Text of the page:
New SWAPGS vulnerability on Windows affects Intel and AMD CPUs

Vulnerability testing specialists have revealed a security vulnerability that affects all Windows operating system computers running on Intel and AMD 64-bit processors. If exploited, these flaws could give a hacker access to passwords, private conversations, and other sensitive information stored in the operating system kernel memory. 

According to reports, the vulnerability takes advantage of the SWAPGS instruction, a function that makes the switch between user memory and kernel memory. Experts mention that because the vulnerability resides in this feature, virtually all Intel CPUs manufactured between 2012 until now are exposed to this flaw. Later reports states that, in addition to Intel CPUs, x86-64 systems using Intel or AMD processors are also exposed.

Expert groups and vulnerability testing firms have collaborated with Intel for over a year to fix this flaw and other “side channel vulnerabilities”. According to Bitdefender experts, this flaw is capable of bypassing any mitigation implemented since January 2018, when the Spectre and Meltdown vulnerabilities were discovered, to the present day.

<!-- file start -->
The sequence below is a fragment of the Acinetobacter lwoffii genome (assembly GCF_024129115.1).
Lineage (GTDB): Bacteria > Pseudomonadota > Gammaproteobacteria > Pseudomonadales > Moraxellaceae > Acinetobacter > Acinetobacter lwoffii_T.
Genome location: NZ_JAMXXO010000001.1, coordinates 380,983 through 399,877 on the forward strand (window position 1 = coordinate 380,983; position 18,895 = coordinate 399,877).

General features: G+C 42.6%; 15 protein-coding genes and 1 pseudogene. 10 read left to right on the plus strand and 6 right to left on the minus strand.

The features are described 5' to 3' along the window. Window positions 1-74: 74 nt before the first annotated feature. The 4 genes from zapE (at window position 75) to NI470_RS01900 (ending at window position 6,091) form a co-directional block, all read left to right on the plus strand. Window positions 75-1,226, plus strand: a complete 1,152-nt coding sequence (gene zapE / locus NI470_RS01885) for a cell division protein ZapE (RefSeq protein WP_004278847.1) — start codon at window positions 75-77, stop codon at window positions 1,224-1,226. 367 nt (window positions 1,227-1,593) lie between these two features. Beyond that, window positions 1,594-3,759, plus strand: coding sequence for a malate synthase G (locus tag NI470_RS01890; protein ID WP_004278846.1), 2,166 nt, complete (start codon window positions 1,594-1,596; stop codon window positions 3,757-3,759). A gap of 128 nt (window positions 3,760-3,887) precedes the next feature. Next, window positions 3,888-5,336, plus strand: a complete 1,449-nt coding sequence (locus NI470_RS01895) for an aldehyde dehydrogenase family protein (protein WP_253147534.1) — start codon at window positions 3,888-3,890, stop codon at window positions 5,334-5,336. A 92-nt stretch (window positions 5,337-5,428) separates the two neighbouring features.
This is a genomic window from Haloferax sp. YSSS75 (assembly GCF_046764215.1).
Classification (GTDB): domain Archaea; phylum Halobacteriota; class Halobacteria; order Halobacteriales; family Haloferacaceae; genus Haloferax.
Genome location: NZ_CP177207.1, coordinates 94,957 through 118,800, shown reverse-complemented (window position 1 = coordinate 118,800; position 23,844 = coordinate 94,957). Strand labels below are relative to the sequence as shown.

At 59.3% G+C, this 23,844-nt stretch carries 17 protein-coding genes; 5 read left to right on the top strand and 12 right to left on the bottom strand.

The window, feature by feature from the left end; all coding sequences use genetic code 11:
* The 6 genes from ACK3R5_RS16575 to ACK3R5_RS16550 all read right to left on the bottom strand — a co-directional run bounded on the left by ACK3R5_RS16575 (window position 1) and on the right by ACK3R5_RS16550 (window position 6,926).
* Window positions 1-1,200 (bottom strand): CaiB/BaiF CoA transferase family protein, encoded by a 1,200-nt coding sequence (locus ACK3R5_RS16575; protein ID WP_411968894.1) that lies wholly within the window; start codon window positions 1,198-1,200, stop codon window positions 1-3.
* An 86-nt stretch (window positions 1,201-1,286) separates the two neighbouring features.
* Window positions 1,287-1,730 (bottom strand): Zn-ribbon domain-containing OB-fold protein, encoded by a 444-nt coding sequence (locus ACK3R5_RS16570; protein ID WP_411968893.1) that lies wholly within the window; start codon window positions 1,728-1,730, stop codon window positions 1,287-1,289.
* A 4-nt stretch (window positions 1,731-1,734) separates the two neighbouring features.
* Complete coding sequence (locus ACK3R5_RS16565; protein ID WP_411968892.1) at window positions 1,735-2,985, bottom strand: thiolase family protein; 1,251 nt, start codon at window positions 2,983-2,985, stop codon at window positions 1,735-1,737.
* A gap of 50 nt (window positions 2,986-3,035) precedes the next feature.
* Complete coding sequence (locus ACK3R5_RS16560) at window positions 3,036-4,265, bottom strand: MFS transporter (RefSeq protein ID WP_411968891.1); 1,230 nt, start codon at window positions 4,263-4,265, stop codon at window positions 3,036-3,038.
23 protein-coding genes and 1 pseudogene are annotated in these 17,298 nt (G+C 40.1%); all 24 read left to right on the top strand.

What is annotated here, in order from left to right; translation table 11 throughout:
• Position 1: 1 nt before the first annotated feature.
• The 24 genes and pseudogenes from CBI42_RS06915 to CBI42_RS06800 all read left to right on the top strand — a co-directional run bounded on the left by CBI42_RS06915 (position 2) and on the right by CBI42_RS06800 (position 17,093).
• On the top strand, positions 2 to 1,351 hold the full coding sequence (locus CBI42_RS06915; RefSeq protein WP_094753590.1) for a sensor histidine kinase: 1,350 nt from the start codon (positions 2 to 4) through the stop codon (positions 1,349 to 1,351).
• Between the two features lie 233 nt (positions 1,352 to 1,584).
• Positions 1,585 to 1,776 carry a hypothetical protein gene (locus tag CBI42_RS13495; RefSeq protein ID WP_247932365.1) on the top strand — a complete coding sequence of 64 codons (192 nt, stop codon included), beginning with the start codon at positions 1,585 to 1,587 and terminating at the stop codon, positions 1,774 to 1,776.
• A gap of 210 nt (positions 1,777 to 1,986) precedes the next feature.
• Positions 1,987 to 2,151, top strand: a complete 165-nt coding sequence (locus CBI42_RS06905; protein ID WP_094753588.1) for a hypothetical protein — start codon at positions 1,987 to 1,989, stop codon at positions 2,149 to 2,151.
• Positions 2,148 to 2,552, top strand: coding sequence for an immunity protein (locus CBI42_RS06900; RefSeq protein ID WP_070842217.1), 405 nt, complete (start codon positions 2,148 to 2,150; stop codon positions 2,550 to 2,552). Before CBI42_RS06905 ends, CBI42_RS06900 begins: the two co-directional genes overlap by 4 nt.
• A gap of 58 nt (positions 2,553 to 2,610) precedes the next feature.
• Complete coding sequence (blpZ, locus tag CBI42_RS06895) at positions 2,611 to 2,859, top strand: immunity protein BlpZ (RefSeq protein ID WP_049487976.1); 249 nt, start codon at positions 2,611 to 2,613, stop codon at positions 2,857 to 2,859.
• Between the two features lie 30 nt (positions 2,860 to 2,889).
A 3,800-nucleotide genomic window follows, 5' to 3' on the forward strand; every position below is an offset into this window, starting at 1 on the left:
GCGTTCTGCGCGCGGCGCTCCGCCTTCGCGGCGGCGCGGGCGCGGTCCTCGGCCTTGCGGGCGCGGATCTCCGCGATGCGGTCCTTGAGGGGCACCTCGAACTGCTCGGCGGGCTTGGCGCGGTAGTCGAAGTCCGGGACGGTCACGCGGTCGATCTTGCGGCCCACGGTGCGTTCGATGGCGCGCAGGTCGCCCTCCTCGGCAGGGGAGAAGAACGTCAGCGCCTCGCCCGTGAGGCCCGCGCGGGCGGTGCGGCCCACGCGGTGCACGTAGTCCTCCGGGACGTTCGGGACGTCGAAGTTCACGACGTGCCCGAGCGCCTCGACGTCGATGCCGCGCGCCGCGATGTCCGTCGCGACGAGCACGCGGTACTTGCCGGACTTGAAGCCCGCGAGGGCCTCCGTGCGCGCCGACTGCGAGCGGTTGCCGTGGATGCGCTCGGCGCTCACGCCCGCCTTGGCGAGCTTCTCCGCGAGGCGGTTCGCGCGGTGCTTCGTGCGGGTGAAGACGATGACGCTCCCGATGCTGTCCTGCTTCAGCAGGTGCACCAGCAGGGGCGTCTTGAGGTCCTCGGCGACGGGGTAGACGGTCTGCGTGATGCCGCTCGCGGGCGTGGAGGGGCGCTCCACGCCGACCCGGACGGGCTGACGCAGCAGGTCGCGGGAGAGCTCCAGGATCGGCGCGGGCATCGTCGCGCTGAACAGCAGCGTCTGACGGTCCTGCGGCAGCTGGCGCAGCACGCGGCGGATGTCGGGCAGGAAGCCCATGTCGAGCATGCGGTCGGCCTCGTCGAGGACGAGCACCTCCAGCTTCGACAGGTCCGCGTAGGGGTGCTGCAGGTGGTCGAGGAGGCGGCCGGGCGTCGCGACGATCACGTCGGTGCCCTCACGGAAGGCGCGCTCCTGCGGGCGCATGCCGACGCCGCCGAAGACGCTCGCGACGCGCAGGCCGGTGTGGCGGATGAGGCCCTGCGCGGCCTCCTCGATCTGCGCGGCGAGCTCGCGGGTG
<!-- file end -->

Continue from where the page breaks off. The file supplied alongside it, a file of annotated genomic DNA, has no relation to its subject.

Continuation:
Although some members of the cybersecurity community already knew this information, it was decided to wait for Microsoft to develop a solution for this flaw, which would be released as part of its periodic update package. Although companies rushed to release patches, experts believe it is still possible for attackers who know the exploit method to steal sensitive information.  

On the other hand, Microsoft stated, “We are aware of these flaws, we are now working with chip makers and other partners in the industry to develop the relevant fixes to protect user information. Updates were released in July and users with Microsoft Upadte enabled are automatically protected.”

Regarding the protection of Linux-based machines, vulnerability testing experts at the International Institute of Cyber Security (IICS) mention that Linux kernel updates are required, as well as some updates to the Linux kernel microcode, to correct the flaw.